Believe it or not, there is a whole online magazine that is dedicated to the digital advertising regarding food; obviously the target audience is limited to restaurant owners/food sales people, but for them it contains information for a much-needed aspect for their business. The magazine provides tips and oversight for food websites, eNewsletters, eBlasts, Video, Webinar, Research Assistant, and Digital Edition magazines, focusing on the specs, audience and circulation in each.
Being vegan, diabetic or having a high cholesterol raises many boundaries in the food world of what and what not to eat; thanks to new media blogs, these people with specific issues can network with people with the same issues to brainstorm new solutions—this gluten free blog is geared towards anti-gluten folks, and provides recipes that substitute fatal ingredients for neutral ones. Once again, new media is knowledge, and knowledge is vital when it comes to knowing what is in your food.
McDonalds was under fire when the famous “pink slime” video became viral, a mini-documentary that offensively made out the most popular fast food chain to be nasty and inadequate. The “pink slime” refers to unhealthy and dangerous ingredients mixed in to the contents of chicken nuggets. McDonalds used the same factual approach of new media to defend themselves—in this video, managers show a customer the wholesome and admirable aspects of McDonalds, emphasizing the lack of pink slime.
Due to new media, the news and scandals of the food world have spread like wildfire, on subjects like the Paula Dean disaster, dry-age beef, luxury eating, chilies as a drug, cattle slaughterhouses, fast food and much more—new media spreads the word to America, definitely leading to some changes in food choices. Every one of these stories is more enticing than the next, and although they tend to expose the negatives of the food industry, it is exposing the truth.
Yelp says it itself; it is the “best way to find local businesses”. Coming in the form of both a website and app, Yelp has a whole category dedicated to food (restaurants, bars, pizza, as specific as you want) based on the user’s location. The winning feature of the app is that users can also rate the place they dined at post-meal, sharing the information with the world. It certainly makes it easier when you are in the mood for sushi and you want a classy, 5 star place!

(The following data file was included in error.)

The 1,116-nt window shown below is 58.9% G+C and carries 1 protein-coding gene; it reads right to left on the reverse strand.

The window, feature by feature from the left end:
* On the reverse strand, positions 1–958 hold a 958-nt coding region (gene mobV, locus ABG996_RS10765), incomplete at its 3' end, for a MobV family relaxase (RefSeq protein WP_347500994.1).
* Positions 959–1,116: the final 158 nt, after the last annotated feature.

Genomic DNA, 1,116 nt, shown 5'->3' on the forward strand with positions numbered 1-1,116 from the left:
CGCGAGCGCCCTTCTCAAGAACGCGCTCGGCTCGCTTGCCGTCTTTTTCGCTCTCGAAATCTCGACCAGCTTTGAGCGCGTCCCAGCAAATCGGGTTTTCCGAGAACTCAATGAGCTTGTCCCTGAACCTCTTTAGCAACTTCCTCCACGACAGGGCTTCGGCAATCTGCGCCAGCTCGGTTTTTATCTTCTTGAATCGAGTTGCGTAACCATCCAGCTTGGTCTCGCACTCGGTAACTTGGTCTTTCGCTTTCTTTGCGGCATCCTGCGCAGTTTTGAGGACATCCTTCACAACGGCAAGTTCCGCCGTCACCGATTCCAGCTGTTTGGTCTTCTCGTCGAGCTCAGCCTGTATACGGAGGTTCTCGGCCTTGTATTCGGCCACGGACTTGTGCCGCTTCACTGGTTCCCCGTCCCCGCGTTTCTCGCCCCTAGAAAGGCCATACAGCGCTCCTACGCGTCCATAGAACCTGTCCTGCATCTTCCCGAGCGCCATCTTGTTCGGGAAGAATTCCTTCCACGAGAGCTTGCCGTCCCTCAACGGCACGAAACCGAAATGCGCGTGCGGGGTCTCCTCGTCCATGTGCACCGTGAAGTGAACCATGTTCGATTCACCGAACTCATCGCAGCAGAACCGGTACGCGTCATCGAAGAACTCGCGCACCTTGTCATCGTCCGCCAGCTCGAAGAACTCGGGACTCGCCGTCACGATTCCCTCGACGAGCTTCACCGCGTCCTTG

The Monterey Bay Aquarium released an app called “Seafood Watch” that not only provides users with a specified selection of seafood, but also ensures that the safety of ocean species and endangerment are safe. The app very much relies on customer satisfaction, as restaurants are sorted by rating, and user location. The app, in my opinion, does not appeal to a wide enough audience, as people usually are not looking specifically for seafood and do not necessarily care about ocean preservation.
HuffPost Taste is a prime example of food in new media, like in this example, where “The Chicken Wing Hunt” video is globalized for the Super Bowl season. The video incorporates Americans’ love of wings, hot sauce and a few favorite athletes who try EXTREMELY hot sauce, a video that was than shared with great success on multiple media platforms. HuffPost Taste is one of the more successful example of new media mixed in with food, as it allows user participation with comments and discussion.
Foursquare is an app based on location—when the user is somewhere that they deem interesting, they “check-in” via GPS using the app. Most of my friends use Foursquare for food, adding ratings, comments or photos to their check-in of choice. It does the same thing that word-of-mouth does, boasting the popularity of certain restaurants over others, therefore, boosting their business. It creates those moments where users can look at the app and say, “Oh, my friend Jimmy went there, let’s go!”
Summer of 2013 raised a stir on the Food Network channel, when the popular TV Show host made prejudice remarks that led to her career’s demise. She turned into a grandmotherly cook to a hated racist woman. YouTube was the source of many clips regarding Paula Dean and her views, something that the social media world went absolutely crazy about—it goes to show that people must be careful about what they put out on the internet, because it can come back to bite them.
Food Educate is an app that acts like a professor, giving food brands grades A-F based on their health and quality. Special warnings are given for artificial colors, small serving portions, excessive sugar or processing, etc. The one weakness of the app is that it focuses on yogurt, cereal and snacks while I believe audiences would enjoy a wider range; either way, it keeps eaters informed with the click of a button. Here, Fiber One bars earn a surprisingly low grade despite having low…